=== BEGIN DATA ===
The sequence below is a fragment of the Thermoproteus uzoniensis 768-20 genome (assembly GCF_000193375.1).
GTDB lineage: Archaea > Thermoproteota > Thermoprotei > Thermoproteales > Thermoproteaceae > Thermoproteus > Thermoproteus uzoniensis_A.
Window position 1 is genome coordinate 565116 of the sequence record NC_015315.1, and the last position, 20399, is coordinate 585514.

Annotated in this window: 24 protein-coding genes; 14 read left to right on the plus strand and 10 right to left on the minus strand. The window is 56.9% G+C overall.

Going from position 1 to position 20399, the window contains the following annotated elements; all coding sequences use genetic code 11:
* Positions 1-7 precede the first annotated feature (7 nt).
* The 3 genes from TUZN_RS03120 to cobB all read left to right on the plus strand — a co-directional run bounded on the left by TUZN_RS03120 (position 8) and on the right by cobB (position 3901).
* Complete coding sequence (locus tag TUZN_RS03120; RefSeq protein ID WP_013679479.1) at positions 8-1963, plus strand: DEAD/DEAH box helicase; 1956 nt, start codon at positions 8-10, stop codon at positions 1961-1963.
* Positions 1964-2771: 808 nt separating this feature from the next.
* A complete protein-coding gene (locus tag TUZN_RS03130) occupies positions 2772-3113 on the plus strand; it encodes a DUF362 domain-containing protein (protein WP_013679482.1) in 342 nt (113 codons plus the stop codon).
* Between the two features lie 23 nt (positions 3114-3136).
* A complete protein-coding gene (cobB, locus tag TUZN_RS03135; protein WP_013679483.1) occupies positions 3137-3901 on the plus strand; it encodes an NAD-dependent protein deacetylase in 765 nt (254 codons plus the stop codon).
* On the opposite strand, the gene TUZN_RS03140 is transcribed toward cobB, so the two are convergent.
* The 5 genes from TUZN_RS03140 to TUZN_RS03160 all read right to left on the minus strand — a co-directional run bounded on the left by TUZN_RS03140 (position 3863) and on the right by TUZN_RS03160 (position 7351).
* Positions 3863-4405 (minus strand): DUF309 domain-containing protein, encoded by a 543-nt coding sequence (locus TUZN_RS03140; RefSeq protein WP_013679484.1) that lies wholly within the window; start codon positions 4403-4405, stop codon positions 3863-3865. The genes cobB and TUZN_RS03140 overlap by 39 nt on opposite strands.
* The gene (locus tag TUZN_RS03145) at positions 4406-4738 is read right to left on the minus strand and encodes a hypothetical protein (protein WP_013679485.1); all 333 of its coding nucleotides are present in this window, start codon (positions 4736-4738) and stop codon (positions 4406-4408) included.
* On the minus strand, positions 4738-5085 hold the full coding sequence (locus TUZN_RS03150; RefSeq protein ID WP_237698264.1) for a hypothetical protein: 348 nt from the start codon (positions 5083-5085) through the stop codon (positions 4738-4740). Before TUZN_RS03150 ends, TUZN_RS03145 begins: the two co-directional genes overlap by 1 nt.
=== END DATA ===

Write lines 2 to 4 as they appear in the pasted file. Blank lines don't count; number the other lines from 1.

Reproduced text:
GTDB lineage: Archaea > Thermoproteota > Thermoprotei > Thermoproteales > Thermoproteaceae > Thermoproteus > Thermoproteus uzoniensis_A.
Window position 1 is genome coordinate 565116 of the sequence record NC_015315.1, and the last position, 20399, is coordinate 585514.

Annotated in this window: 24 protein-coding genes; 14 read left to right on the plus strand and 10 right to left on the minus strand. The window is 56.9% G+C overall.